Now more than ever, the demand for safety and security glazing for glass windows, doors, and storefronts is increasing throughout the U.S. With growing demand comes questions about which security glazing standards to use.
To answer some of these questions, Bill Lingnell of the Fenestration and Glazing Industry Alliance (FGIA) hosted a webinar titled, “Security Glazing for Storefront and Fenestration.” In the webinar, Lingnell gave an overview of many safety and security glazing standards and the testing methodology behind those standards. He also discussed different types of glazing solutions used for security purposes, including burglary and forced entry resistance, bullet resistance, hurricane resistance, and blast resistance.
Safety and Security Glazing Test Methods
The current test method for safety glazing is ANSI Z97.1, which requires the use of a 100-pound soft body impactor. This test method is segmented into two classifications. Class A, which requires 400-foot pounds to be dropped from a height of 48 inches, and Class B which requires 50-foot pounds be dropped from a height of 18 inches.
For burglar resistance, UL 972 is the primary glazing standard which is measured by an impact test that uses a 5-pound steel ball dropped at a height of 10 feet onto the glass. UL 972 testing requires multiple drops, including a high energy drop from 40 feet. Additionally, the materials tested are conditioned at various temperatures to simulate an indoor and outdoor environment. For materials to pass the UL 972 standard of criteria, there must be no penetration of the glass.
For door and window system framing, there are three standards for forced entry frame attack: ASTM F476 – hinged doors, ASTM F588 – windows, and ASTM F842 – sliding doors. These stands require the use of various tools and no glazing impact.
For hurricane impact, ASTM E2395 (Standard Specification for Voluntary Security Performance of Window and Door Assemblies with Glazing Impact) is used. This standard requires a glazing test impact in accordance with ASTM E1886 and missile specifications per ASTM E1996.
Security Glazing Standard Test Methods
In addition to the standards mentioned above, there are several additional glazing standards that can be used for forced entry security. These include:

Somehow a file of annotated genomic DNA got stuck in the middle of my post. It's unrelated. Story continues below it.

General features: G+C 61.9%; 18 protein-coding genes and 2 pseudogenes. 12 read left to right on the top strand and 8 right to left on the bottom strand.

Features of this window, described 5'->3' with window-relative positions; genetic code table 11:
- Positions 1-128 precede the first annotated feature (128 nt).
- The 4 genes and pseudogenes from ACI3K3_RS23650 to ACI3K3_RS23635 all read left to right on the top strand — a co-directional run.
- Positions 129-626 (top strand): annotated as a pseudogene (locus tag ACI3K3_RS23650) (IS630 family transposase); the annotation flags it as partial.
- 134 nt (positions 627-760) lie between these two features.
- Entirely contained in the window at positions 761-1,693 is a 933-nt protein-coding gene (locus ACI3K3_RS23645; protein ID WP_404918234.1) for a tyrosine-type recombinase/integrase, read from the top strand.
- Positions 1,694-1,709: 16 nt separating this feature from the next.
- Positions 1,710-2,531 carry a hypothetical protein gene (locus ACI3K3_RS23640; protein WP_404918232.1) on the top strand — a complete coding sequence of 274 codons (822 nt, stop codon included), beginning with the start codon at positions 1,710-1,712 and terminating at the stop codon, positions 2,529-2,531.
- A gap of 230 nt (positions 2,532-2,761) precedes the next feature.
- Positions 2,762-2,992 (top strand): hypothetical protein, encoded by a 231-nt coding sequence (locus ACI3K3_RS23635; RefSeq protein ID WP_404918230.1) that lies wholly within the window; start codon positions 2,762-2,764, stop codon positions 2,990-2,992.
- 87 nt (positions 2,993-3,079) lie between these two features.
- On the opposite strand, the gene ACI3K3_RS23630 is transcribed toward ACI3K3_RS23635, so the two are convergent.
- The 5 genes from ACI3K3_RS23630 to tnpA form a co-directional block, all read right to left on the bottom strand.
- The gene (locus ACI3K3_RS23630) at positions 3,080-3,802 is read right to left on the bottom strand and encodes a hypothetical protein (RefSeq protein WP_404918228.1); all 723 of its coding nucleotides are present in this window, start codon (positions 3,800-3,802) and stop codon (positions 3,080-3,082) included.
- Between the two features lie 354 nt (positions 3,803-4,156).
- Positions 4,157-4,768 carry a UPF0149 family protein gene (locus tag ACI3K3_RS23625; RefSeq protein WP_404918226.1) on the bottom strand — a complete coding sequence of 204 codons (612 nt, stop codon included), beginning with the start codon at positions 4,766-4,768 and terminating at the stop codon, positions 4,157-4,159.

- ASTM F1233, Standard Test Method for Security Glazing Materials and Systems – Impacts defined by various weapons, such as extinguishers, sledgehammers, chisels, and gasoline; ballistic assault and anthropomorphic assault. The pass criteria for body protection is no permissible opening of a block in dimensions of 9-inch by 8-inch by 5-inch. The pass criteria for contraband protection is no permissible opening of a 1/8-inch diameter rod.
- ASTM F3038, Standard Test Method for Time Evaluation of Forced Entry-Resistant Systems – This method, which is designed to simulate a spontaneous mob attack, requires a full system test with no substitutions. Based on a defined set of tools and a predetermined number of aggressors, this test uses established time levels of forced entry (5 minutes, 15 minutes, 30 minutes, 60 minutes, and user-defined minutes).
- ASTM F1915, Standard Test Methods for Glazing for Detention Facilities, – Impacts with forced egress, various types of weapons, and anthropomorphic assault.
Another interesting glass or fenestration test, ASTM F1642, requires shock tube or open arena testing. ASTM F1642 is designed to evaluate hazards of glazing against airblast loads, and such tests can be performed with or without a frame system. The rating and hazard level is contained in ASTM F2912.
In summary, blast glazing standard test methods include:
- ASTM F1642, Standard Test Method for Glazing and Glazing Systems subject to Airblast Loadings
- ASTM F2248, Standard Practice for Specifying an Equivalent 3-Second Duration Design Loading for Blast Resistant Glazing Fabricated with Laminated Glass
- ASTM F2912-17, Standard Specification for Glazing and Glazing Systems Subject to Airblast Loadings
Window Film Depot offers Forced Entry Glazing Solutions like DefenseLite™, as well as a retrofit ballistic panel system known as BulletShield™. For more information about these safety and security glazing solutions, contact us here or call (866) 933-3456.